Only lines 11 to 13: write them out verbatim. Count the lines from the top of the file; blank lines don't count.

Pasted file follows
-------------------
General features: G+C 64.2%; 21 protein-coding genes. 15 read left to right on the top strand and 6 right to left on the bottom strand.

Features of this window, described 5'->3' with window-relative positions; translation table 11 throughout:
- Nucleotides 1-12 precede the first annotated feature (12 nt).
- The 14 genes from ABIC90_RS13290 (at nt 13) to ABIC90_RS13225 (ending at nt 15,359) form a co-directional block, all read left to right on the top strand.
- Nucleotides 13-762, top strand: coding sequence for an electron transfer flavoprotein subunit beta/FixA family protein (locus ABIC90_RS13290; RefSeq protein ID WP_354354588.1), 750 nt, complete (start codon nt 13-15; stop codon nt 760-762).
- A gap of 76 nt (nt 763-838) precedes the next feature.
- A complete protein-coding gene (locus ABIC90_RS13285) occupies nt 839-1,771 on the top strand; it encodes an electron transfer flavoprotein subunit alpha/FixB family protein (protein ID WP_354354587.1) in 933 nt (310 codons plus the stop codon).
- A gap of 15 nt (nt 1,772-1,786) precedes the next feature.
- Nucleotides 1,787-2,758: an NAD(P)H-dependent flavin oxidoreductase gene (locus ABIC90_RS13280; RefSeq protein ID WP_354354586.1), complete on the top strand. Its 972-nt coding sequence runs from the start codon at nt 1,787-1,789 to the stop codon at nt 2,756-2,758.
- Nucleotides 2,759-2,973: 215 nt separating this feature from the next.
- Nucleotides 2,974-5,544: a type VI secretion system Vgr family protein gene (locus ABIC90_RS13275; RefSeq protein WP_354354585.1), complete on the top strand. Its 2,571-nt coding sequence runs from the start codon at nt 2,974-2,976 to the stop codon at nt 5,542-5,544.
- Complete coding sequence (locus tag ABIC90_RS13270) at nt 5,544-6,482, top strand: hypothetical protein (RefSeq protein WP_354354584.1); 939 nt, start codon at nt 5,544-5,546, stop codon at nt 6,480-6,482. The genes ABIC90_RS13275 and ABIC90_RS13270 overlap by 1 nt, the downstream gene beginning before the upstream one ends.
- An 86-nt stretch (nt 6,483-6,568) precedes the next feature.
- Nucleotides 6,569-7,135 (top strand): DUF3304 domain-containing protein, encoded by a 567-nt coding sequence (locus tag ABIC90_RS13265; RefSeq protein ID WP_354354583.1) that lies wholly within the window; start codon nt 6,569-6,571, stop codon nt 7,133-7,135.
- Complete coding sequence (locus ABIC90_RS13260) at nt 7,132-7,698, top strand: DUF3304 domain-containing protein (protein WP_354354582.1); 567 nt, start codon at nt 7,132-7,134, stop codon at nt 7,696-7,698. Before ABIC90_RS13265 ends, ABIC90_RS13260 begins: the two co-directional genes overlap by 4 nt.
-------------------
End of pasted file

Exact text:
- Nucleotides 2,974-5,544: a type VI secretion system Vgr family protein gene (locus ABIC90_RS13275; RefSeq protein WP_354354585.1), complete on the top strand. Its 2,571-nt coding sequence runs from the start codon at nt 2,974-2,976 to the stop codon at nt 5,542-5,544.
- Complete coding sequence (locus tag ABIC90_RS13270) at nt 5,544-6,482, top strand: hypothetical protein (RefSeq protein WP_354354584.1); 939 nt, start codon at nt 5,544-5,546, stop codon at nt 6,480-6,482. The genes ABIC90_RS13275 and ABIC90_RS13270 overlap by 1 nt, the downstream gene beginning before the upstream one ends.
- An 86-nt stretch (nt 6,483-6,568) precedes the next feature.